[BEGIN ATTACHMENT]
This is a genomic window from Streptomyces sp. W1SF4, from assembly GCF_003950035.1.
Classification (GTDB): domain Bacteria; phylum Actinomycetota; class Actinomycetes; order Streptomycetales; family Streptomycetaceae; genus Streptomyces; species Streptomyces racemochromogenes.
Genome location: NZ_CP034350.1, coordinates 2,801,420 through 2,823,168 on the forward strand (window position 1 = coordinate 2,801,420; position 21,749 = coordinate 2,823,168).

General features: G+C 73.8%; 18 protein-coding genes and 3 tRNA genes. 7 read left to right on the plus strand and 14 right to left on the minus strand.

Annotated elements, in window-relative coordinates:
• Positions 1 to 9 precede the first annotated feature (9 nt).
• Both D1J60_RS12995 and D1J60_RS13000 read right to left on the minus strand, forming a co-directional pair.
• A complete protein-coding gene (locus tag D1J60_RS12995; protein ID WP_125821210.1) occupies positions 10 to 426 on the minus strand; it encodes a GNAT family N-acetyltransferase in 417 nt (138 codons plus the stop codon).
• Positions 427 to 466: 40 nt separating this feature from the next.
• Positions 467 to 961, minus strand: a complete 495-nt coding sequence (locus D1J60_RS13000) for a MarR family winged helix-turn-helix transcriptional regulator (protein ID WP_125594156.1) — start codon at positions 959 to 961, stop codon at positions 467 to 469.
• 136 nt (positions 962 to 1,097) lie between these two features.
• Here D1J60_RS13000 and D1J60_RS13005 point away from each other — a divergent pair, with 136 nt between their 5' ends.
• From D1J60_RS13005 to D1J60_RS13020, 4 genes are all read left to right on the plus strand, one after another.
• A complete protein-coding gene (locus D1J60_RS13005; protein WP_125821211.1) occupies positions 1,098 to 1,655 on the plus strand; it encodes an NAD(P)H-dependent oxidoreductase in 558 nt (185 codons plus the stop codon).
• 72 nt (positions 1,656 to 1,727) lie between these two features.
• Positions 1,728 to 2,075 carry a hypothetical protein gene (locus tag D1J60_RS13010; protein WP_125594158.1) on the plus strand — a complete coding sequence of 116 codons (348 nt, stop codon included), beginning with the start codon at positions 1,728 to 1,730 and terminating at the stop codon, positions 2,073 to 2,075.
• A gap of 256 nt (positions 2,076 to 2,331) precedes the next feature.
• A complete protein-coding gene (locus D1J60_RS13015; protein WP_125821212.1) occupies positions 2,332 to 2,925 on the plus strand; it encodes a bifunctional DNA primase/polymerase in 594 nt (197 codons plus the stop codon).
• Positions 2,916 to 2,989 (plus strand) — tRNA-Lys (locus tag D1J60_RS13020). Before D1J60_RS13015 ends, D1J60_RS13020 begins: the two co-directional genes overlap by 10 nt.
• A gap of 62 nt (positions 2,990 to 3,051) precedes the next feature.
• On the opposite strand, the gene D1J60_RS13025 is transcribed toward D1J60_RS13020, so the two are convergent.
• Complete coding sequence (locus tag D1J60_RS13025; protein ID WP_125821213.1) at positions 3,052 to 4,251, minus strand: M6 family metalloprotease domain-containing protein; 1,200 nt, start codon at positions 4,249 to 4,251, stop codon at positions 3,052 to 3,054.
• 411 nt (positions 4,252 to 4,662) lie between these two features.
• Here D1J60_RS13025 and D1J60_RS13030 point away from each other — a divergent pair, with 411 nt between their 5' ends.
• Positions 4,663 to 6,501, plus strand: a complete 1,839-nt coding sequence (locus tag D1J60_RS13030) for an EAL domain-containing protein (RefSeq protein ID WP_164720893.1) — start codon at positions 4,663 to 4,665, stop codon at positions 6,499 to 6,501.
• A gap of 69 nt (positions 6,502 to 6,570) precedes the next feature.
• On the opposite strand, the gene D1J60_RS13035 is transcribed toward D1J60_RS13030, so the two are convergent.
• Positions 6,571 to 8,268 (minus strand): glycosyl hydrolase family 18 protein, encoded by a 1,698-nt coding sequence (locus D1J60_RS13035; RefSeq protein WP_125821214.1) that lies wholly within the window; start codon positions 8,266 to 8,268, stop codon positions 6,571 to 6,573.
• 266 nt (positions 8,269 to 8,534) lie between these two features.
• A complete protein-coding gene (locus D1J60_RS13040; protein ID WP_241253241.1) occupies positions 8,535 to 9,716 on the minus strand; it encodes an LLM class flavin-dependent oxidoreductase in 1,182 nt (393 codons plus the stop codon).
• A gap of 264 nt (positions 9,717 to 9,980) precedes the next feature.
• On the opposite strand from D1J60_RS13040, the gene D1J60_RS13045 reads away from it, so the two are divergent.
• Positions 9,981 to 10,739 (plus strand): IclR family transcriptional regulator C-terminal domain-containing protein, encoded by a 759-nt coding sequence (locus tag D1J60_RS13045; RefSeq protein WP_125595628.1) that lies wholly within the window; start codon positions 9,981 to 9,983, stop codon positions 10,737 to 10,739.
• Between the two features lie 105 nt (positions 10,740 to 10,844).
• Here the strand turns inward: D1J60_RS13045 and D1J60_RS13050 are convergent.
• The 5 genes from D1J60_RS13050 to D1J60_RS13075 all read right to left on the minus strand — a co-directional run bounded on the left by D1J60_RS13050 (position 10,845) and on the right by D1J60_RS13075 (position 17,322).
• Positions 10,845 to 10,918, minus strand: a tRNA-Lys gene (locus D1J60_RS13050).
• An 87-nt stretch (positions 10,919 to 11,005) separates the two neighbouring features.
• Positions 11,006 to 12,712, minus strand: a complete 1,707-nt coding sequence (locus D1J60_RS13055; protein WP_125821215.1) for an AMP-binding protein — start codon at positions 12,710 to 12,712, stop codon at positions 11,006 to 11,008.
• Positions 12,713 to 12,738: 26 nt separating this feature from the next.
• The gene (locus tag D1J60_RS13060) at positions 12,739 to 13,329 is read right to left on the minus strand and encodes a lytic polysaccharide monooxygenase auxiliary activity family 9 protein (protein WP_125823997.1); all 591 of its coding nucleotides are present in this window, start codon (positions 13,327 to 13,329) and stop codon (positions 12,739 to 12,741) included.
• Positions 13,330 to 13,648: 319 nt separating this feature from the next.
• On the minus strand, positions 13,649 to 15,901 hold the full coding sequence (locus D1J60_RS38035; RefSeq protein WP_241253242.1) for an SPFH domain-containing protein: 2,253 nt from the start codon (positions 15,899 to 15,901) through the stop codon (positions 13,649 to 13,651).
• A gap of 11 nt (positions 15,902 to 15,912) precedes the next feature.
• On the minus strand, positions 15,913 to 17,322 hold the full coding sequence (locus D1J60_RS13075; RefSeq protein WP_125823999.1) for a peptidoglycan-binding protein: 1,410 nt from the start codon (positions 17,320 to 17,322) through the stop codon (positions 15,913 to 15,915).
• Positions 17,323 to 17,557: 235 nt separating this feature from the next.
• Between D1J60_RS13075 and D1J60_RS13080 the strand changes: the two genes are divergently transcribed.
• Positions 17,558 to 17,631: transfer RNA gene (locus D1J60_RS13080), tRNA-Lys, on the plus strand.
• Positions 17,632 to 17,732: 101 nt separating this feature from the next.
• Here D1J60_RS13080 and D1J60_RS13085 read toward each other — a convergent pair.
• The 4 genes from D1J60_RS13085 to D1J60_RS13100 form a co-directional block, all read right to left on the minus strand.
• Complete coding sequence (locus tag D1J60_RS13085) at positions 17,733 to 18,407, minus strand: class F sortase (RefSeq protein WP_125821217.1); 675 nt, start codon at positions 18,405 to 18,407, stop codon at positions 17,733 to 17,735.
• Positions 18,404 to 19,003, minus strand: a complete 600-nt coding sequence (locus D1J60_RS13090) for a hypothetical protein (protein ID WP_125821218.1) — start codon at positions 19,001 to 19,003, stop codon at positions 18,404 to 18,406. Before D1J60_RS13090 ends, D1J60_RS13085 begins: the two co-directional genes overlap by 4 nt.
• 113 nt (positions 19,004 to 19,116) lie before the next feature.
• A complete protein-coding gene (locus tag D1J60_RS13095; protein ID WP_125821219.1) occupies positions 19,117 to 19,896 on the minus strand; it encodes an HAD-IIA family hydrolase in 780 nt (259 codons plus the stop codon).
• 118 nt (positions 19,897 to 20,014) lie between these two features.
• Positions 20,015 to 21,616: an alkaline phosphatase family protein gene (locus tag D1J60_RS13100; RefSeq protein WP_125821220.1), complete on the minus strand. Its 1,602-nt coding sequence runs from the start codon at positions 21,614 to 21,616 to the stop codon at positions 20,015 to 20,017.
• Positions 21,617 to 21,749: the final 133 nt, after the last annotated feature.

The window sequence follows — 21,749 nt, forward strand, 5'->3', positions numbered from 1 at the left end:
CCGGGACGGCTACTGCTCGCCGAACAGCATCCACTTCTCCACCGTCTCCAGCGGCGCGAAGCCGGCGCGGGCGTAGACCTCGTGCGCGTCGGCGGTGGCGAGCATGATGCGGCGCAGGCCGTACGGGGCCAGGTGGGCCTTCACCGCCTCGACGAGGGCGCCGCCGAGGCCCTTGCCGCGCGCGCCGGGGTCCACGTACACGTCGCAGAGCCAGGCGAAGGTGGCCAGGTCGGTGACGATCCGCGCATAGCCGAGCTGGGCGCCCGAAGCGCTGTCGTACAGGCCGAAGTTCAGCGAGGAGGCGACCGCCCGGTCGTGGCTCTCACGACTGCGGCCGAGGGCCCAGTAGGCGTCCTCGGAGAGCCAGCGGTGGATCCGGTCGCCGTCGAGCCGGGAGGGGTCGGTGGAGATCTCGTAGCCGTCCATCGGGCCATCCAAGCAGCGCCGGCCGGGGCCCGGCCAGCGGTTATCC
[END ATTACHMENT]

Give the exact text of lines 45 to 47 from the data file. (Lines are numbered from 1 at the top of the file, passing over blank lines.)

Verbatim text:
• On the minus strand, positions 15,913 to 17,322 hold the full coding sequence (locus D1J60_RS13075; RefSeq protein WP_125823999.1) for a peptidoglycan-binding protein: 1,410 nt from the start codon (positions 17,320 to 17,322) through the stop codon (positions 15,913 to 15,915).
• Positions 17,323 to 17,557: 235 nt separating this feature from the next.
• Between D1J60_RS13075 and D1J60_RS13080 the strand changes: the two genes are divergently transcribed.